George Boardman: And we’re supposed trust them on the Centennial Dam?
Observations from the center stripe: Hygiene edition
A SURVEY of 80,000 California residents by UCLA medical researchers found that 27 percent of adults 25-45 who have never been to a dentist didn’t have any sex during the previous year … A FLORIDA state appeals court ruled that a real friend counts for more than a Facebook friend when determining if a judge has a conflict of interest … ONE OF those dicey internet surveys claims Chick fil A is the most hated food in California. That’s hard to believe since the chain has less than 45 stores in the state ... OH, OH: The craft beers doing the best these days are the ones that are owned all or in part by big beer guys like Budweiser and MillerCoors …
Officials of Nevada Irrigation District have been rolling out some impressive statistics and scary scenarios to make the case that we need to build the Centennial Dam, but I’m inclined to cast a skeptical gaze on those claims after the most recent episode of our version of “Reefer Madness.”
The episode starred the top guy at NID, General Manager Rem Scherzinger, during his appearance before the community advisory group on marijuana regulation. The picture he painted was a scary one indeed.
For starters, he said homeowners who want to grow their allotment of six marijuana plants indoors would need a separate water connection to prevent back flow that could contaminate NID’s water supply. The cost: $15,000 to $50,000 per household.
Then Scherzinger told the panel NID would have to pump additional water for the equivalent of 2,000 new homes if 10 percent of the county’s homeowners decided to grow those six pot plants. The GM said a state estimate that each plant needs 6 to 15 gallon of water a day was the basis for NID’s projection.
The push back — or was it back flow? — was almost immediate. The Union cartoonist RL Crabb was quick off the mark with “Back Flow,” a Rube Goldberg-like contraption that used a BS filter and Logic Inhibitor to pour substantial amounts of money into NID’s coffers. People took to The Union, Facebook and other outlets to claim that a simple part available at any hardware store could fix the back flow problem, which only becomes an issue when water mains lose pressure.
High Times, the Bible of the pot industry, called Scherzinger’s remarks an example of how “obstructionist authorities who don’t like the idea of legal weed have had almost a year to cook up ways to deter citizens from exercising their new found rights.”
The magazine pointed out that nobody has produced evidence that home grows pollute local water supplies, and that 6 to 15 gallons of water per indoor pot plant would create a “biblical flood that would drown most hobbyists’ indoor plants in a matter of days.”
Scherzinger sought to clarify his remarks eight days later, stating that a separate water connection would only be needed by commercial growers, not residents who want to grow their six plants. He said he had no chance at the Aug. 8 meeting to clarify his statement. Really?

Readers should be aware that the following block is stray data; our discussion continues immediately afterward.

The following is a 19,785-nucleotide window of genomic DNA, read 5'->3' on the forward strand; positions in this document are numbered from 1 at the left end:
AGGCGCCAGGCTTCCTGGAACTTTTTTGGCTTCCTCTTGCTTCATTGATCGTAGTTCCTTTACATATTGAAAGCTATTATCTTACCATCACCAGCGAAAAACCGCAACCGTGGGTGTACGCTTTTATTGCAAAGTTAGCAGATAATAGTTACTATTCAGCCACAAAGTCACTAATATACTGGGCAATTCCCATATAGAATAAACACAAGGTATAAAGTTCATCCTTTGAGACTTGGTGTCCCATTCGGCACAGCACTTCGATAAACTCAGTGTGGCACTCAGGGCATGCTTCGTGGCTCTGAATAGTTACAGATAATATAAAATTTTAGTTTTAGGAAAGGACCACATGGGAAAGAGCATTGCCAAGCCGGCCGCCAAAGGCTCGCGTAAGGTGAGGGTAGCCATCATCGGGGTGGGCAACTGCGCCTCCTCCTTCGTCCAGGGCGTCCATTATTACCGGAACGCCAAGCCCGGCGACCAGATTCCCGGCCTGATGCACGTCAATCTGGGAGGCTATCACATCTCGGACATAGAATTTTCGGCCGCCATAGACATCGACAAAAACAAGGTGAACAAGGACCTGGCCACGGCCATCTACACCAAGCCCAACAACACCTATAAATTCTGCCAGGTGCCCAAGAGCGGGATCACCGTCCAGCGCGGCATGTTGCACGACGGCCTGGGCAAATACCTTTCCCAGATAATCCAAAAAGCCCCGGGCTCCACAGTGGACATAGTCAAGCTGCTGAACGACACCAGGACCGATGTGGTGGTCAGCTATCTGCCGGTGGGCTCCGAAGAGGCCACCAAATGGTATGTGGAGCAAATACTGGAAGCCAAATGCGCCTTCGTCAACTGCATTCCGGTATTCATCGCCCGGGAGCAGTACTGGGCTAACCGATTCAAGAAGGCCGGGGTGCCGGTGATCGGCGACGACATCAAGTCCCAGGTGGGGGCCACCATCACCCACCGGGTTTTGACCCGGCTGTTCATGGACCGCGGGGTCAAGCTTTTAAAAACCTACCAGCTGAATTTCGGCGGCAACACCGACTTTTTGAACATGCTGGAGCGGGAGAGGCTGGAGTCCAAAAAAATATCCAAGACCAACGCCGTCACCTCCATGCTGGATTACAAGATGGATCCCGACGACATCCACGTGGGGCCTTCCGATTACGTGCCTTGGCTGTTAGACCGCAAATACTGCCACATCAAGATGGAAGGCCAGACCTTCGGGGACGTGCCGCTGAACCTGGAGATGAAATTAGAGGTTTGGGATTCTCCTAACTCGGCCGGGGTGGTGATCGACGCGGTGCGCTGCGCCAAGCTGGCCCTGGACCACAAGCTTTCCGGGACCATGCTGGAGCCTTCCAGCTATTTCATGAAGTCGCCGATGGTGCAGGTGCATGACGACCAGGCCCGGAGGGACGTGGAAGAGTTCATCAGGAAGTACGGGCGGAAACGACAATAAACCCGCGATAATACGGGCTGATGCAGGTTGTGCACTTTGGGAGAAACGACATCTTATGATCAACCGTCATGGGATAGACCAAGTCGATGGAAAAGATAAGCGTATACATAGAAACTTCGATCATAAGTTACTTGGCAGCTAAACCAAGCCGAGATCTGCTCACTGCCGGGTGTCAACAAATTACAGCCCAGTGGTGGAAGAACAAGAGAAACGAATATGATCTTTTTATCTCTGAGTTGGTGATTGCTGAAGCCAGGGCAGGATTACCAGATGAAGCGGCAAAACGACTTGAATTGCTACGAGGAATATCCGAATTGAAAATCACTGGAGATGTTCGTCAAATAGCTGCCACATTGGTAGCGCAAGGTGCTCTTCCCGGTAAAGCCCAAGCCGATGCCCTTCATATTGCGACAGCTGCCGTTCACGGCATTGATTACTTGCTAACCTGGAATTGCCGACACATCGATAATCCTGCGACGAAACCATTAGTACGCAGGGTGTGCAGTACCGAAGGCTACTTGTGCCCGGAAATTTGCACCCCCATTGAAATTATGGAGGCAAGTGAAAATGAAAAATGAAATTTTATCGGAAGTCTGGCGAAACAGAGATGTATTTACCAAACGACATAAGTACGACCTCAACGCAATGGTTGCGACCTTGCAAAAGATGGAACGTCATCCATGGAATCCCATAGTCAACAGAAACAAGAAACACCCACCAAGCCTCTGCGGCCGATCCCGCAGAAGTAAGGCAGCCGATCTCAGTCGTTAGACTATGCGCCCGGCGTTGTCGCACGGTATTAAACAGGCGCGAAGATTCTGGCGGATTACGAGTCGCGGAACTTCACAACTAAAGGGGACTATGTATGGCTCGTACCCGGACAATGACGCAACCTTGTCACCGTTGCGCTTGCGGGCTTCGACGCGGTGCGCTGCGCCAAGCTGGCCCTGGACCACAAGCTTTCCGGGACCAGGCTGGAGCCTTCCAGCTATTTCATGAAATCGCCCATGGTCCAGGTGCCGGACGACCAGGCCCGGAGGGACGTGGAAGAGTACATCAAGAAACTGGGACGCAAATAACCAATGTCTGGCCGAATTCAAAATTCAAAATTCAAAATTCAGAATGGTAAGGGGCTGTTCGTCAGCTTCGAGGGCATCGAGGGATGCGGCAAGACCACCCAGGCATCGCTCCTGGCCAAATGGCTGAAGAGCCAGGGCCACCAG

But Scherzinger didn’t back down from his estimate of 6 to 15 gallons of water per day per plant, citing conversations with various state agencies, including the Department of Fish and Wildlife, and a study done two years ago entitled “Impacts of Surface Water Diversions for Marijuana Cultivation on Aquatic Habitat in Four Northwestern California Watersheds.”
That study sounds impressive, doesn’t it? Whether it’s relevant to Ma and Pa Homeowner is another question. The study looked at the diversion of water in areas known for their illegal grows. Researchers used high-resolution aerial imagery to estimate the number of marijuana plants being cultivated in four watersheds.
“Low-altitude aircraft flights and search warrants executed with law enforcement at cultivation sites in the region helped to validate assumptions used in aerial imagery interpretation,” the researchers reported.
Of course, these were just the plants they were able to identify with their aerial imagery. In any case, they concluded that illegal grows were diverting 23 percent of the water flow to their crops, endangering various species. How this relates to my kitchen water faucet is beyond me.
Hezekiah Allen, executive director of the California Growers Association, told The Union the 6-gallon figure came from a white paper issued by an old growers association, and suggested that amount of water “is pretty exaggerated” for indoor plants.
Allen said the 15-gallon number came from Tim Blake, founder of the Emerald Cup, who told a newspaper large, tree-size plants need 15 gallons a day. (I’m guessing most garages won’t accommodate a tree-size plant.)
So there you have it: The state got its numbers from a bunch of pot growers, and NID bought it. These are the people we are supposed to believe when it comes to the Centennial Dam.
CORRECTION: I wrote last week that the president of Google cut short a family vacation in Africa to return to California to fire an employee. The CEO had completed a business trip to Africa and cut short a family vacation in California.
George Boardman lives at Lake of the Pines. His column is published Mondays by The Union. Write to him at email@example.com.
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